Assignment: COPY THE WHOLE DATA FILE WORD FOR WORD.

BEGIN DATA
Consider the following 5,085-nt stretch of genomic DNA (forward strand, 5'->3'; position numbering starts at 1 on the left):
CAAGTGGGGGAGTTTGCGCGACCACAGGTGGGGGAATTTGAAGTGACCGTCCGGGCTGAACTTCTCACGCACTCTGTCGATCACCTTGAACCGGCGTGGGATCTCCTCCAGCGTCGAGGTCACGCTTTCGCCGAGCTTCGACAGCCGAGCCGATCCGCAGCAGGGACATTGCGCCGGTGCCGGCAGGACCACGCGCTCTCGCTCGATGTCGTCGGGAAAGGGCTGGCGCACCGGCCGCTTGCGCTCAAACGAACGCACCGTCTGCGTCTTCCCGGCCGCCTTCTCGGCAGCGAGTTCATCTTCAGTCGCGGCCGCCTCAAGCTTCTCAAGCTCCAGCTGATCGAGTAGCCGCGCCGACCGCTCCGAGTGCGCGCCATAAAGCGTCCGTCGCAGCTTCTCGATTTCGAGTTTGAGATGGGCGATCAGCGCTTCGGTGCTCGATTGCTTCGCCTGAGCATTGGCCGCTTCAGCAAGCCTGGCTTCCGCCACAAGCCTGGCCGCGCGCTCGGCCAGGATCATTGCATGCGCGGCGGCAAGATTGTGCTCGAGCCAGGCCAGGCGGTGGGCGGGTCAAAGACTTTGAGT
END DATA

Consider the following 5,085-nt stretch of genomic DNA (forward strand, 5'->3'; position numbering starts at 1 on the left):
CAAGTGGGGGAGTTTGCGCGACCACAGGTGGGGGAATTTGAAGTGACCGTCCGGGCTGAACTTCTCACGCACTCTGTCGATCACCTTGAACCGGCGTGGGATCTCCTCCAGCGTCGAGGTCACGCTTTCGCCGAGCTTCGACAGCCGAGCCGATCCGCAGCAGGGACATTGCGCCGGTGCCGGCAGGACCACGCGCTCTCGCTCGATGTCGTCGGGAAAGGGCTGGCGCACCGGCCGCTTGCGCTCAAACGAACGCACCGTCTGCGTCTTCCCGGCCGCCTTCTCGGCAGCGAGTTCATCTTCAGTCGCGGCCGCCTCAAGCTTCTCAAGCTCCAGCTGATCGAGTAGCCGCGCCGACCGCTCCGAGTGCGCGCCATAAAGCGTCCGTCGCAGCTTCTCGATTTCGAGTTTGAGATGGGCGATCAGCGCTTCGGTGCTCGATTGCTTCGCCTGAGCATTGGCCGCTTCAGCAAGCCTGGCTTCCGCCACAAGCCTGGCCGCGCGCTCGGCCAGGATCATTGCATGCGCGGCGGCAAGATTGTGCTCGAGCCAGGCCAGGCGGTGGGCGGGTCAAAGACTTTGAGT